Other stories include a family struggling with their young RAD girl, adopted, who was throwing fits of rage, threatening violence and could no longer live at home. She was failing to focus on her schoolwork with Grandma, and we pointed out that she was probably having trouble with her schoolwork because she was spending all of her mental energy trying to control her situation — something they had never thought about before.

Our most harrowing story was that of a family who adopted several children out of the Texas foster care system. Texas failed to tell the parents before the adoption that the kids had been sexually trafficked for an extended period of time, even though the parents told the State that they could not take sexually reactive kids. So the parents were horrified to find out, without any previous knowledge, that these kids were acting out sexually among their peers and among themselves. Because the adoption had already been finalized, the parents had no legal recourse against the State.

How Wilderness Therapy Can Help, and Why a Therapeutic Boarding School May Not Be Enough

Nature is a great teacher, particularly regarding self-sufficiency, relationships and consequences. Wilderness therapy works by breaking down the manipulative dependencies that RAD kids have on their environment, their family, their friends and the world. In nature, there are consequences, and you cannot depend on the manipulation of others to survive. As these kids spend a significant amount of time away from the people and the environment they depend on to survive emotionally, their world now replaced with the harsh realities of nature, and having to confront themselves in order to make it, they begin the process of looking inward toward their own thought patterns and behavior. Once they reach this point, trained professionals can help RAD teenagers recognize their position, cope with their reality, and build healthier ways of dealing with their pain into their lives.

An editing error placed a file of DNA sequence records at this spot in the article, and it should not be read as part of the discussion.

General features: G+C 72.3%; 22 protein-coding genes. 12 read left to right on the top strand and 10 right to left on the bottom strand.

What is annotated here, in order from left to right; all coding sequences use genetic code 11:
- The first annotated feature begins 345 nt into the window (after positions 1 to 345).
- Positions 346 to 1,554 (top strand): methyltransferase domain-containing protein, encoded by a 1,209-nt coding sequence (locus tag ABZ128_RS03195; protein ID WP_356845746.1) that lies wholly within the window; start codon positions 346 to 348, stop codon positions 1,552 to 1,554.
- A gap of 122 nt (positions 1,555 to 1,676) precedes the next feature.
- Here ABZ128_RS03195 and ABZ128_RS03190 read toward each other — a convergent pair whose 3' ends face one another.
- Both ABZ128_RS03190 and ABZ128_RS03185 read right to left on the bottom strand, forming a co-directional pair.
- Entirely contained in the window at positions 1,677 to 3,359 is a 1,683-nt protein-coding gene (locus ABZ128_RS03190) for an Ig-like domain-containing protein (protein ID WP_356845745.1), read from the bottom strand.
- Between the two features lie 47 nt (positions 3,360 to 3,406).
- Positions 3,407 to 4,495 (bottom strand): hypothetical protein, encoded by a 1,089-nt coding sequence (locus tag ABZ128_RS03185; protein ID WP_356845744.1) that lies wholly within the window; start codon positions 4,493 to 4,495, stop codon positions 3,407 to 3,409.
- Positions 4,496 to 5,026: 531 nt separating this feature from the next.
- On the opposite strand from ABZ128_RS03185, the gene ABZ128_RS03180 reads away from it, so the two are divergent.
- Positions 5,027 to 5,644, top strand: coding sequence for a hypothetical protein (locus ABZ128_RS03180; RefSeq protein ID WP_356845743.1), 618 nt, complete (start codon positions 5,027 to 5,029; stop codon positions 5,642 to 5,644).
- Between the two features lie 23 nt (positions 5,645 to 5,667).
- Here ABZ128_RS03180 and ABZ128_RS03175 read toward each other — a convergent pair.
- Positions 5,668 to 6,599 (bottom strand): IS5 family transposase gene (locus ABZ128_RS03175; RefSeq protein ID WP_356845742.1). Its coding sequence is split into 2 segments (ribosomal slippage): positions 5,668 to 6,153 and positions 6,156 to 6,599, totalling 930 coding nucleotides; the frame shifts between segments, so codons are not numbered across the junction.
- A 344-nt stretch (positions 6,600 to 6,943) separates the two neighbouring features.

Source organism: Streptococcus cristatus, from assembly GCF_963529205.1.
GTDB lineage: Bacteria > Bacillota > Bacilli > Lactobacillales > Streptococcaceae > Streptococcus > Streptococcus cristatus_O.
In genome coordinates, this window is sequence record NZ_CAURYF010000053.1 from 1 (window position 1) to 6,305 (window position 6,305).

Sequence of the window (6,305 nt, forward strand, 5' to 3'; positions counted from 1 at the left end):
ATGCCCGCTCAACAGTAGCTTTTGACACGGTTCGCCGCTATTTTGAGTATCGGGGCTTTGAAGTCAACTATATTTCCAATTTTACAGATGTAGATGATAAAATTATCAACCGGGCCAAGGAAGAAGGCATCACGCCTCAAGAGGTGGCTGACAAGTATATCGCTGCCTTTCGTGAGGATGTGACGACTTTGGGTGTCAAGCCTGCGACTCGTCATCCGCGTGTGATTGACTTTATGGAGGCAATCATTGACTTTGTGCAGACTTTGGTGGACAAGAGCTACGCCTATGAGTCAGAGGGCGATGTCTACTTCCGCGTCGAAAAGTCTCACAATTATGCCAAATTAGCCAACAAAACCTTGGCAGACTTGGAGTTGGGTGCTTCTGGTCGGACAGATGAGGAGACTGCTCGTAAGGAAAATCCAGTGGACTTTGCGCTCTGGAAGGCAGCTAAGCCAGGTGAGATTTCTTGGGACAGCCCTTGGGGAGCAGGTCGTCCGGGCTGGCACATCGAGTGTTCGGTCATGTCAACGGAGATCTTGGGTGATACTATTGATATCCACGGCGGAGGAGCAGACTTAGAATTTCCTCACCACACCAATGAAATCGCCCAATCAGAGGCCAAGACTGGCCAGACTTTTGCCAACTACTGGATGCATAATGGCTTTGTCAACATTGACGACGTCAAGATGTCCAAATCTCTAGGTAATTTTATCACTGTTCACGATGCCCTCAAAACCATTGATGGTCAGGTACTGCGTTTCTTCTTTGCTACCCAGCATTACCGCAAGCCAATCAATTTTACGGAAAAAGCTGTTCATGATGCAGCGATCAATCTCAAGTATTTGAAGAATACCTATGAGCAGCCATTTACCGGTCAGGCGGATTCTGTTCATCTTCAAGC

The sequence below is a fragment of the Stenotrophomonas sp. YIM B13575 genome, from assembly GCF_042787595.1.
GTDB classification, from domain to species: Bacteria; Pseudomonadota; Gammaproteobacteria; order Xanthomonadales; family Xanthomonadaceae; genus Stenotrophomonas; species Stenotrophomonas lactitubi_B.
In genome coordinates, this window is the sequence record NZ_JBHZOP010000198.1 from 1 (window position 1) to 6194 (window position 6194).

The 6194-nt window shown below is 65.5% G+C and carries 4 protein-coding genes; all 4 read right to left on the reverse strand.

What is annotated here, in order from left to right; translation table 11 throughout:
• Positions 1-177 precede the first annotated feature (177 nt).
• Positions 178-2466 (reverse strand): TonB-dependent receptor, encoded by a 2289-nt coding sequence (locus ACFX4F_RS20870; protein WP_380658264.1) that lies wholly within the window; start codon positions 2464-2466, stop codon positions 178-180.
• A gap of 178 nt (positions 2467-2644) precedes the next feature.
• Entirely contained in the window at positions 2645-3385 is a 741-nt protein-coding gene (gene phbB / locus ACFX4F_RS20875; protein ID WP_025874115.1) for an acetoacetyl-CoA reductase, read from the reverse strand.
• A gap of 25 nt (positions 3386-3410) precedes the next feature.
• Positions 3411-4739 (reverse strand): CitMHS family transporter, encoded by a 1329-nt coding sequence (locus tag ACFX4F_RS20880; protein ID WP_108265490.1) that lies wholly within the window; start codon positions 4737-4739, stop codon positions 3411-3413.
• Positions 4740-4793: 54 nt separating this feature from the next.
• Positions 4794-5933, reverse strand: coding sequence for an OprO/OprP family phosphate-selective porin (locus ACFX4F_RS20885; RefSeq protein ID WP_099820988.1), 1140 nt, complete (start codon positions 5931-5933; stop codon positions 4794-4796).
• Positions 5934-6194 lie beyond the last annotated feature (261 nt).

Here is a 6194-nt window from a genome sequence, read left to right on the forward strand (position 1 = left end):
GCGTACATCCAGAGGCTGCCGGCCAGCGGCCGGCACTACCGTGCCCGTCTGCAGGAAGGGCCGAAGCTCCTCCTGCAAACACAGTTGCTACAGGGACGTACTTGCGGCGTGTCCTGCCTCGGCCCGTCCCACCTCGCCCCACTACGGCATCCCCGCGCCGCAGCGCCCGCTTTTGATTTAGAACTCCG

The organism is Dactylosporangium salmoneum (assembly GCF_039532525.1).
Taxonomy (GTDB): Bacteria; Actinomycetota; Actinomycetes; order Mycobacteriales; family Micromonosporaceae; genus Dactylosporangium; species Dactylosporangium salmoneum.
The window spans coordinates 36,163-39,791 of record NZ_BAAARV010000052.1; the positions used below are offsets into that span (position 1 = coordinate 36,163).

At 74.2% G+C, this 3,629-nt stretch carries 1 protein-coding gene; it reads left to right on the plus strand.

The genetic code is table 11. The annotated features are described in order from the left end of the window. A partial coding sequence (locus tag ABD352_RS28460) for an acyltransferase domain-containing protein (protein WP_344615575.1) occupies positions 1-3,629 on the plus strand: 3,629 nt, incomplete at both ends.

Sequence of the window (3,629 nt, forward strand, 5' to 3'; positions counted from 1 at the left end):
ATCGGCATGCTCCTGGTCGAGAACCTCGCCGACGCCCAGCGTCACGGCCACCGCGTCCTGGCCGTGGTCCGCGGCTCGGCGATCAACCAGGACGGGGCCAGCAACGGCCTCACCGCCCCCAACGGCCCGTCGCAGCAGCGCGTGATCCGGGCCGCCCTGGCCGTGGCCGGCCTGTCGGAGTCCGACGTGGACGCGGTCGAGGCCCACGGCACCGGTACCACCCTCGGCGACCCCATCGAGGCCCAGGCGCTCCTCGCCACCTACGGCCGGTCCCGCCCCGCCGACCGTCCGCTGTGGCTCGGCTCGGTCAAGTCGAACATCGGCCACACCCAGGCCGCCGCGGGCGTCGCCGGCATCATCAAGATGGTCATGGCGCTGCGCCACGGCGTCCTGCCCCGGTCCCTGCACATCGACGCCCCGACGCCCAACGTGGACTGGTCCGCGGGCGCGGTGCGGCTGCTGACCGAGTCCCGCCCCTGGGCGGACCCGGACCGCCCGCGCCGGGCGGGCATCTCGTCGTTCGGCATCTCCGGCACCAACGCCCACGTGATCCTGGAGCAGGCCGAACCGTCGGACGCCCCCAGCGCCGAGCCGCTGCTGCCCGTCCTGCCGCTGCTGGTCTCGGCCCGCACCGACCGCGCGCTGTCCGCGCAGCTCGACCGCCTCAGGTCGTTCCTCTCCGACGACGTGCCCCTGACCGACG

Many parents begin the process of getting help for their child by finding a reputable Therapeutic Boarding School or Residential Treatment Center that is qualified to help their child. What they will find in the process, usually, is that most programs in the United States cannot take violent, extremely manipulative kids or runaway risks. RAD teenagers require a level of care and supervision that only a few programs in the country can truly meet. We work with several programs that treat these kids every day, we can help you find an appropriate program that may meet the criteria for care required for your RAD teenager. However, a therapeutic boarding school program is usually not enough to enact change in your teenager’s life. Most programs require these kids to pass through a wilderness therapy program first. As part of the wilderness treatment assessment, RAD kids are often required to pass a lie detector test before they can move out of the program.

Conclusion

The reality is that in some cases, RAD teenagers will never fully attach to their parents and will live a hard life of disconnected relationships. Because RAD is built into the DNA of teenagers, it can be very difficult to help kids recognize their need for help. It’s not a hopeless situation for sure, just a very difficult one for parents. If you can catch it early enough, and treat the disorder with trained professionals, there is plenty of hope that your child will live a full, joyful life. At the very least, wilderness therapy can help students recognize their reality and cope with their emotional disconnectedness in much healthier ways than they may have been doing so previously. We can help you find an appropriate program that may meet the criteria for care required for your RAD teenager. Or find someone who knows the right questions to ask and listen to what they have to say, it may just save your teenager’s life.


DISCLAIMER: This article is not intended as medical advice and should not be used as a basis for diagnosis. We are in no way a substitute for a licensed doctor or therapist. For medical diagnoses, please consult with a psychiatrist and have your child evaluated. If your child is presently suicidal or threatening physical harm to their self or others, call 911 immediately.